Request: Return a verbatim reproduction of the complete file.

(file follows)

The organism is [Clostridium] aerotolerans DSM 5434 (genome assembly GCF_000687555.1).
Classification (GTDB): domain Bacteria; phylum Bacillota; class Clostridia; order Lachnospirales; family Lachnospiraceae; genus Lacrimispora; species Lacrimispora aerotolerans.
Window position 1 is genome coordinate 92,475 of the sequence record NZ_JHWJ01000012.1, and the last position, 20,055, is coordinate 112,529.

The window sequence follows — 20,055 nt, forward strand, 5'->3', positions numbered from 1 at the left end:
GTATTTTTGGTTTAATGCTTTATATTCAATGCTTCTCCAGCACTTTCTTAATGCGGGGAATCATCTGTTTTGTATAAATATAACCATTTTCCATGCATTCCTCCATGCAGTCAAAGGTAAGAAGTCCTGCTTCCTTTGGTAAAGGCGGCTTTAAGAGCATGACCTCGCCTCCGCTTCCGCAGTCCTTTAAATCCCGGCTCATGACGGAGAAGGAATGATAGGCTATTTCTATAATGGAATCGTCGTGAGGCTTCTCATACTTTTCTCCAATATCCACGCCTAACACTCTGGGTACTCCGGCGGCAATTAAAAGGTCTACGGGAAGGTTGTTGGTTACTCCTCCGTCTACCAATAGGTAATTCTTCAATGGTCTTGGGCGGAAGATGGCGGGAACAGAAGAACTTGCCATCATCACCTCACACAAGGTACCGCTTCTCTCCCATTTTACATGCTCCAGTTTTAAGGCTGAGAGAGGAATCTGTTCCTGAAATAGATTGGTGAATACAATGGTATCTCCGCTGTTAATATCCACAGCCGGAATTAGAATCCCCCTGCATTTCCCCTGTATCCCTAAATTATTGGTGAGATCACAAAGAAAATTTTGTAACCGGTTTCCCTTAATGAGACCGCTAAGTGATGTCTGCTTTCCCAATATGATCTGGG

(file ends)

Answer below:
The organism is [Clostridium] aerotolerans DSM 5434 (genome assembly GCF_000687555.1).
Classification (GTDB): domain Bacteria; phylum Bacillota; class Clostridia; order Lachnospirales; family Lachnospiraceae; genus Lacrimispora; species Lacrimispora aerotolerans.
Window position 1 is genome coordinate 92,475 of the sequence record NZ_JHWJ01000012.1, and the last position, 20,055, is coordinate 112,529.

The window sequence follows — 20,055 nt, forward strand, 5'->3', positions numbered from 1 at the left end:
GTATTTTTGGTTTAATGCTTTATATTCAATGCTTCTCCAGCACTTTCTTAATGCGGGGAATCATCTGTTTTGTATAAATATAACCATTTTCCATGCATTCCTCCATGCAGTCAAAGGTAAGAAGTCCTGCTTCCTTTGGTAAAGGCGGCTTTAAGAGCATGACCTCGCCTCCGCTTCCGCAGTCCTTTAAATCCCGGCTCATGACGGAGAAGGAATGATAGGCTATTTCTATAATGGAATCGTCGTGAGGCTTCTCATACTTTTCTCCAATATCCACGCCTAACACTCTGGGTACTCCGGCGGCAATTAAAAGGTCTACGGGAAGGTTGTTGGTTACTCCTCCGTCTACCAATAGGTAATTCTTCAATGGTCTTGGGCGGAAGATGGCGGGAACAGAAGAACTTGCCATCATCACCTCACACAAGGTACCGCTTCTCTCCCATTTTACATGCTCCAGTTTTAAGGCTGAGAGAGGAATCTGTTCCTGAAATAGATTGGTGAATACAATGGTATCTCCGCTGTTAATATCCACAGCCGGAATTAGAATCCCCCTGCATTTCCCCTGTATCCCTAAATTATTGGTGAGATCACAAAGAAAATTTTGTAACCGGTTTCCCTTAATGAGACCGCTAAGTGATGTCTGCTTTCCCAATATGATCTGGG